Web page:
To adjust the straightness of the neck, you must first tighten or loosen the truss rod. This step can be a bit tricky, so if you aren’t comfortable doing it your guitar, you should take it into the local guitar or music shop. If you do an improper truss rod adjustment, your guitar will be difficult to play, impossible to tune, and it might even break the neck.
The truss rod is a metal rod that is encased within a channel or cavity in the neck of the guitar to strengthen it. It helps to reinforce the neck while bending it back into a straight position. Almost all modern guitars have an adjustable truss rod that can be tightened or loosened using a simple tool like an Allen wrench or screwdriver. Truss rods in electric guitars come in two styles: one-way truss rods, or dual action truss rods.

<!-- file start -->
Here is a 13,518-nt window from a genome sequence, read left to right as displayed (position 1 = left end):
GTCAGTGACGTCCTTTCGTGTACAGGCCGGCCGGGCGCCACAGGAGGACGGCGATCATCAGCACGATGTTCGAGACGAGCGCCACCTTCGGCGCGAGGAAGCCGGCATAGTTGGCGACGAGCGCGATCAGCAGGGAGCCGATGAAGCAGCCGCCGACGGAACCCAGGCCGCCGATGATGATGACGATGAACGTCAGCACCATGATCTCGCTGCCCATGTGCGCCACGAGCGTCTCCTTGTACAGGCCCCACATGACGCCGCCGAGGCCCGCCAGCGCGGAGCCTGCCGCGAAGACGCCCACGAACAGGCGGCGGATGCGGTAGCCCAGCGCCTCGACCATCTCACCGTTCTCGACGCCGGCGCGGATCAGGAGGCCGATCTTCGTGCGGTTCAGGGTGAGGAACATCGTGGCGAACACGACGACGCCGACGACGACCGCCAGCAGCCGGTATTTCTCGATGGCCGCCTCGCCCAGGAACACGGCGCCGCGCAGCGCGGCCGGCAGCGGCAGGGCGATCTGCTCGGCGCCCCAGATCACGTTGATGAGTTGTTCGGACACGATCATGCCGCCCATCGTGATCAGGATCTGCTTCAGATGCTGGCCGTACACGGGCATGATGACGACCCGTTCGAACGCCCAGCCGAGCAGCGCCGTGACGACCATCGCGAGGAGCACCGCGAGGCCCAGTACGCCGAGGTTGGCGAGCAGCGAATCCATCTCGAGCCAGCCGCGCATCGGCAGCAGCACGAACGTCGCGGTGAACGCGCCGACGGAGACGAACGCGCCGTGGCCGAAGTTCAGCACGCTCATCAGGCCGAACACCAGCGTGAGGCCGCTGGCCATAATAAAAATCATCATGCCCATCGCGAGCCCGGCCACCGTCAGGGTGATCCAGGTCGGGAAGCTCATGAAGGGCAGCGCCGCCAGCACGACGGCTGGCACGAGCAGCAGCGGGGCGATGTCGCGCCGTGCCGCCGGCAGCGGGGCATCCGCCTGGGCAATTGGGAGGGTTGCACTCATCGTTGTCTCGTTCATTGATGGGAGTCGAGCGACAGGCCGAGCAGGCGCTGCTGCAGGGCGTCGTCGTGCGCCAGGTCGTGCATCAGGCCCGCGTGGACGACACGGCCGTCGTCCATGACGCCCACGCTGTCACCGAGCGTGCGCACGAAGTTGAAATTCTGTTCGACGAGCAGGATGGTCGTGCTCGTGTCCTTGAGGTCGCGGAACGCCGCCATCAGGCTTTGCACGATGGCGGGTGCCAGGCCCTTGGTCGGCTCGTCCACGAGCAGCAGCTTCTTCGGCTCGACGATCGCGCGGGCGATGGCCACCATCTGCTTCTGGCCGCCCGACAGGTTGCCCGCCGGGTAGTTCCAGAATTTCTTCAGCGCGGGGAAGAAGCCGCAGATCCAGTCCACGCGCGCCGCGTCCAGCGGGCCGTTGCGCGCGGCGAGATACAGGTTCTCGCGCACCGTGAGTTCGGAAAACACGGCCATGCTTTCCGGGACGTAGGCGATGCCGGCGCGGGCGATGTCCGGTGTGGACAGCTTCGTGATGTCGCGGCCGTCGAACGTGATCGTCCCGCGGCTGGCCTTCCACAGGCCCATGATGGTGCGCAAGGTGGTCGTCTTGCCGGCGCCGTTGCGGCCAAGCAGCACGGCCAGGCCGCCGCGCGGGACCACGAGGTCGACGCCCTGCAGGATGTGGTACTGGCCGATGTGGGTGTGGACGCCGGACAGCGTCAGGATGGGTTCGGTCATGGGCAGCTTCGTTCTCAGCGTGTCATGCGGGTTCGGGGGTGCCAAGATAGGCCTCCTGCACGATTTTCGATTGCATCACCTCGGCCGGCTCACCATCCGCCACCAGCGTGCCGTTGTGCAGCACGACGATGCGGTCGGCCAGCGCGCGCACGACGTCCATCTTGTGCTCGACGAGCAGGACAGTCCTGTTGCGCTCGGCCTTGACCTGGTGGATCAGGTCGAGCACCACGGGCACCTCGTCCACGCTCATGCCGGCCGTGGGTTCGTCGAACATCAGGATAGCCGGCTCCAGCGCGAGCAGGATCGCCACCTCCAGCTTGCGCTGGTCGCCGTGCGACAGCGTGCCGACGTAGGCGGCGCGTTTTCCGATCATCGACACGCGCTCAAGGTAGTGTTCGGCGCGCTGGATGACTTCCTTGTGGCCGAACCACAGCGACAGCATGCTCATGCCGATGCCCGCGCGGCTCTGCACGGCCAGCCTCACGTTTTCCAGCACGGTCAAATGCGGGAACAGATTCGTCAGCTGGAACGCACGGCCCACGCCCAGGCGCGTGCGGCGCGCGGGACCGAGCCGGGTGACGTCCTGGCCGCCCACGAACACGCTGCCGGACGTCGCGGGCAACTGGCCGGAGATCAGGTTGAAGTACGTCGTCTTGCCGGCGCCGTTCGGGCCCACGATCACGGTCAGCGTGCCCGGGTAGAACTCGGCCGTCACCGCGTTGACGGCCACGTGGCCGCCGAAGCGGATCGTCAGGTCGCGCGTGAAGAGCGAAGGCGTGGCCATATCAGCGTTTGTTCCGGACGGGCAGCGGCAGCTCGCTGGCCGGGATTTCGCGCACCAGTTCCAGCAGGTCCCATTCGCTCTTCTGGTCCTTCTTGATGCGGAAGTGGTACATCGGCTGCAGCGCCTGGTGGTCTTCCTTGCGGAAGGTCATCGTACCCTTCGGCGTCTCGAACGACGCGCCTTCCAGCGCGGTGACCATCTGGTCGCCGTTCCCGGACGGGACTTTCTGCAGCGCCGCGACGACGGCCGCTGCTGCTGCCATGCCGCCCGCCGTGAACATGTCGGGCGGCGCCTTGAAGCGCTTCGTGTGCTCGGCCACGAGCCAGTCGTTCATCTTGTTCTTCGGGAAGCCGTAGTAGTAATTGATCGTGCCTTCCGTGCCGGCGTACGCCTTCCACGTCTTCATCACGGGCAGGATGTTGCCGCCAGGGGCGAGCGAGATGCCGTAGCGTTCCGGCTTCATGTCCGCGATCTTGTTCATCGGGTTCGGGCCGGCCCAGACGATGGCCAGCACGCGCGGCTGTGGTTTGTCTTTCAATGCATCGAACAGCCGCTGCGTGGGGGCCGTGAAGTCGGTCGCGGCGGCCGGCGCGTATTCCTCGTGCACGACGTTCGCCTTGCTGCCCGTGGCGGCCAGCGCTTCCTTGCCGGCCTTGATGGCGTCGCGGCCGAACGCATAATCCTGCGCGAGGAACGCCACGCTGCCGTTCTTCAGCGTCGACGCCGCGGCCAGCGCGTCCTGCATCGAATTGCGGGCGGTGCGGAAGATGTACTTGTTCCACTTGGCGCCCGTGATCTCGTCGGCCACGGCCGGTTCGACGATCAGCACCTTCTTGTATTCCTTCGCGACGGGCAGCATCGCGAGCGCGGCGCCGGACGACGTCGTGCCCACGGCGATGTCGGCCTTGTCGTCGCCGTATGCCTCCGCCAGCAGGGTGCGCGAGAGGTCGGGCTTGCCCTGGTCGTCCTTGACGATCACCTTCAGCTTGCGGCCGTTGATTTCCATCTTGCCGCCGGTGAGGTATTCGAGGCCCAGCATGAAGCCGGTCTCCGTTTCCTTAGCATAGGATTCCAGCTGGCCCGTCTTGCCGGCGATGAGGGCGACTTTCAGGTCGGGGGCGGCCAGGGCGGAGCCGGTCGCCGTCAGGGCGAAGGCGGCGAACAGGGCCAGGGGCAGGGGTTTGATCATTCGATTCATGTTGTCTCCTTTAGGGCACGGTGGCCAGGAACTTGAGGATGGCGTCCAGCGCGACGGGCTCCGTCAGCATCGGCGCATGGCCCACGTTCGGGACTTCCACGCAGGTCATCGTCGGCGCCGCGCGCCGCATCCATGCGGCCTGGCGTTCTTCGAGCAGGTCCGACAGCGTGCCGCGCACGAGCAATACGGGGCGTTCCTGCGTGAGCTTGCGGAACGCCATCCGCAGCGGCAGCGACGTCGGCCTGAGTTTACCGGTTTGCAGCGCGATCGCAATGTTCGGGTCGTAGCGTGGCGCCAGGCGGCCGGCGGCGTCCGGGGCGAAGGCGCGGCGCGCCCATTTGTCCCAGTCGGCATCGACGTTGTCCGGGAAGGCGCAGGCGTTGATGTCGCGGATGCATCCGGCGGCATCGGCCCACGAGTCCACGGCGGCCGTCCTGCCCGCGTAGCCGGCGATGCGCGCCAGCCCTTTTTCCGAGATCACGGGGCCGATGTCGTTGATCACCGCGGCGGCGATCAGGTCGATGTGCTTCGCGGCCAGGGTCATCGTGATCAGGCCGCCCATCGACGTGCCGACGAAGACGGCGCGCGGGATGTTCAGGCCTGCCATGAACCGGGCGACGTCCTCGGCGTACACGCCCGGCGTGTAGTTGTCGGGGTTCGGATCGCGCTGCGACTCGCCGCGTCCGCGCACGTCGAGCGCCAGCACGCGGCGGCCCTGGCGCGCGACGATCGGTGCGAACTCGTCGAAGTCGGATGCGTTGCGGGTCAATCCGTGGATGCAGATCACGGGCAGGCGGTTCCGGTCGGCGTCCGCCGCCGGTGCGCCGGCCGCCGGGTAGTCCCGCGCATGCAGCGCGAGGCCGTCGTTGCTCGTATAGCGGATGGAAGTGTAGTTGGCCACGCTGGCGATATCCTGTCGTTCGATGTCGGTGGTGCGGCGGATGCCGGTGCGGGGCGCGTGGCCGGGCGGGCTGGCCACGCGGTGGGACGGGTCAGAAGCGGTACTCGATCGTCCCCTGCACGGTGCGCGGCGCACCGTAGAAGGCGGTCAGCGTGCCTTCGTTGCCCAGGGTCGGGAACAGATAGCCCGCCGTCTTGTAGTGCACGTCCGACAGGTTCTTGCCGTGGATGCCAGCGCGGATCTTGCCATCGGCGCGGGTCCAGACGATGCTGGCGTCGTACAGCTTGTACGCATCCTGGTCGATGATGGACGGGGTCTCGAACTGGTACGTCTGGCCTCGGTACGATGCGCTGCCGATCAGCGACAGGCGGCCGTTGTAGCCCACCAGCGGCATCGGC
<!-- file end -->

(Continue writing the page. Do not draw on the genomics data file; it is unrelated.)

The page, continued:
Truss rods that are short single action will bend the neck in one direction when it is tightened. However, when the single action rod is loosened, it does not cause the neck to bend in the other direction. Instead, it eases up the pressure on the neck, which allows the tension from the strings to pull the neck the other way.
If your guitar has a dual action truss rod, or two-way, it will bend your guitar neck in both directions. When you tighten or loosen a two-way truss rod, it will cause the neck to bend either way.
When you adjust the truss rod, you might need truss rod wrenches, wrench set, and a notched straight edge.
The first step to changing the truss rod is to check the relief or back-bow in the neck of your electric guitar. Using a straight edge or a notched straight edge makes this much simpler to do. The easiest way to test it is to play the straight edge against the fret or fretboard and then shine a light behind it. If you can see light between gaps, then that means that your neck is not straight.